Environmental public health addresses aspects of health that are determined by interactions with the environment and occurs on many scales: genetic, cellular, individual, family, community, regional, national, and global. The environment and its various measurable manifestations can impact us on all these scales. For example, chemicals, agents, and pathogens are undeniably important on genetic and cellular scales. Other aspects, such as the physical and social environments, can also influence health at the community and regional levels. Rockefeller University scientist René Dubos in 1965 noted that indexes of environmental health are “expressions of the success or failure experienced by the first [human] organism in its efforts to respond adaptively to environmental challenges” (Dubos, 1987). The changes that occur in human and natural environments are deeply interrelated. The actions that we take, how we adapt to the environment, and how we manage our relationship to it are all part of environmental health.
When the Roundtable on Environmental Health Sciences, Research, and Medicine convened in 1998, the members suggested that a broader concept of public health—especially environmental public health—needs to be established. Adopting its definition from the World Health Organization (WHO), the Roundtable defines health as “a state of complete physical, mental, and social well-being and not merely the absence of disease or infirmity” (WHO, 1946). Thus, when individuals discuss health needs after a large disaster, they need to include stress, psychosocial issues, and community structural impacts in addition to physical health issues.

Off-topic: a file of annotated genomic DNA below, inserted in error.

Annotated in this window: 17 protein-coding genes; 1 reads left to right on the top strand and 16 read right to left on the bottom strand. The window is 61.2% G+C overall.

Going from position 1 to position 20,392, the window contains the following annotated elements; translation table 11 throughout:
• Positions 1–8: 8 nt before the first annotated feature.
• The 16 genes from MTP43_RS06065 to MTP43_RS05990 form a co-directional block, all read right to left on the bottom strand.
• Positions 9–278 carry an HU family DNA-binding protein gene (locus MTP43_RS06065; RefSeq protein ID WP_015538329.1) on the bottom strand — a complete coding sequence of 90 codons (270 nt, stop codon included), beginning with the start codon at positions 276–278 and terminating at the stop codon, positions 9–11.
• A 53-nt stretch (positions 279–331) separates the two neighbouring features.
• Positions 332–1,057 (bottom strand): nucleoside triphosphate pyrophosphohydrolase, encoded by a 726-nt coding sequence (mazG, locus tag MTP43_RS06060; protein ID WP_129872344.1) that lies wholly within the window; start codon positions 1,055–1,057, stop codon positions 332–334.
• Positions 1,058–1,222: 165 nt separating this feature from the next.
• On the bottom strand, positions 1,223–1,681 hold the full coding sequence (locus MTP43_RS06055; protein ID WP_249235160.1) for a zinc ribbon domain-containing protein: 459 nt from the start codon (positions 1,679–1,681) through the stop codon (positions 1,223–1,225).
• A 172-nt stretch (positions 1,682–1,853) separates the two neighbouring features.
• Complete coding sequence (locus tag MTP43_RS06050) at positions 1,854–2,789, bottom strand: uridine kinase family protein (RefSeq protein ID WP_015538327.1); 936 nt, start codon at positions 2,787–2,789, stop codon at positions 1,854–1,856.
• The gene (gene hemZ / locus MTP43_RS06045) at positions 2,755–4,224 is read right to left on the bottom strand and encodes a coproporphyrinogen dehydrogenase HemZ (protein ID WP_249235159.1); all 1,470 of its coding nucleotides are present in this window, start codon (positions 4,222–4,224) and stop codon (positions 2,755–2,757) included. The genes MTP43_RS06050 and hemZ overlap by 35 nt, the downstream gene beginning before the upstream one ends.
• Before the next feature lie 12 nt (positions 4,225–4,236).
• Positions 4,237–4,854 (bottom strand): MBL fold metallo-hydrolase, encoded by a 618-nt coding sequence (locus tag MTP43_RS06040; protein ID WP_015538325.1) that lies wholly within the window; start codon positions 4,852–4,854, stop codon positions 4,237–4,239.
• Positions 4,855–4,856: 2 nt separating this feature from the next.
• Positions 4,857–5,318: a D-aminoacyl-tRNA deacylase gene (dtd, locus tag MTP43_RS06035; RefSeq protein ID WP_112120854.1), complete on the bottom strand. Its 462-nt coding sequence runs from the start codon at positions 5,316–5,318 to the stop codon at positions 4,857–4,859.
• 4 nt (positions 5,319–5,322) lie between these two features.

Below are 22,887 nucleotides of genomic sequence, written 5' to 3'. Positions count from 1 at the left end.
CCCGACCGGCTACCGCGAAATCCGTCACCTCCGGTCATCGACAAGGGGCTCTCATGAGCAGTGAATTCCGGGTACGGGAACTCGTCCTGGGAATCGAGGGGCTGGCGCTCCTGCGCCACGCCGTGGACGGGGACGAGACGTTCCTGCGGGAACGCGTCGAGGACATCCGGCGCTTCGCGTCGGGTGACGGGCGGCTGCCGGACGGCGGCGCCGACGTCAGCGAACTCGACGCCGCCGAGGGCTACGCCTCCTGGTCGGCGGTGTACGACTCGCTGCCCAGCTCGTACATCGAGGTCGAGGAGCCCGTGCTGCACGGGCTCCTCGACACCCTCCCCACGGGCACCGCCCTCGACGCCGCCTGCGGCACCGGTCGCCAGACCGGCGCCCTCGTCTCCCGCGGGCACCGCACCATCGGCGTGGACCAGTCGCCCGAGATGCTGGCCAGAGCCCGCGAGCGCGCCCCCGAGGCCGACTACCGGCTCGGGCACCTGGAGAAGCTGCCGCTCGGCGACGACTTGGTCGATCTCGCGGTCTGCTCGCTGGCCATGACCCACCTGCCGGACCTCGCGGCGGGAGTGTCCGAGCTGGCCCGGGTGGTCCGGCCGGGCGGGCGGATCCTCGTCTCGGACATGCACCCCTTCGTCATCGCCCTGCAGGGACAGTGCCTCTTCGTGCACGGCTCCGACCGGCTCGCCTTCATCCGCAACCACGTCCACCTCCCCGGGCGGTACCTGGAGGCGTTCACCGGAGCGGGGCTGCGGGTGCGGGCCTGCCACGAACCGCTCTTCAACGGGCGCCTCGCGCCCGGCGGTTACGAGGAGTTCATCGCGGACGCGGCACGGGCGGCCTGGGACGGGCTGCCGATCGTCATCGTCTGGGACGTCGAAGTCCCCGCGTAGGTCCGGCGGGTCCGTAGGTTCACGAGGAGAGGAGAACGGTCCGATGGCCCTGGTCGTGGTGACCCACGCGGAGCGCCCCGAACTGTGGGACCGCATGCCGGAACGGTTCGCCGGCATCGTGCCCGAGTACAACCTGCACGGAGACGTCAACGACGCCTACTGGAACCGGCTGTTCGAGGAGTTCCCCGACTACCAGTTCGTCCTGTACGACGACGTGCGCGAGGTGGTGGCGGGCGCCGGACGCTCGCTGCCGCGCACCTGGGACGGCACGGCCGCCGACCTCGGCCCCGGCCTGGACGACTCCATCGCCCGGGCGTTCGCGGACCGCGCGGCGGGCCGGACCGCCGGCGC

When the Roundtable first started, members thought that there had been a focus on the toxicological effects of individual environmental agents to the detriment of a good understanding of the larger picture of what environmental conditions are impacting health. Roundtable members realized that the built environment—where and how we build communities and transportation systems—is very important and relevant to such issues as the impacts of hurricanes. The social environment is important, too—how neighborhoods, cities, and governments are organized to ensure a healthy environment.
The natural environment provides great benefits to human health. For example, regulation of pollutants in the natural environment allows people to enjoy clean drinking water and clean air. Setting aside land for conservation allows the natural environment the ability to address flooding from storm surges. This can be done through wetlands, barrier islands, and parkland, where the natural land provides protection. Finally, not all the benefits of the natural environment are direct. For example, the natural environment provides opportunity for recreation such as hiking, swimming, and biking. This access provides people with the benefit of exercising, which is part of a healthy lifestyle.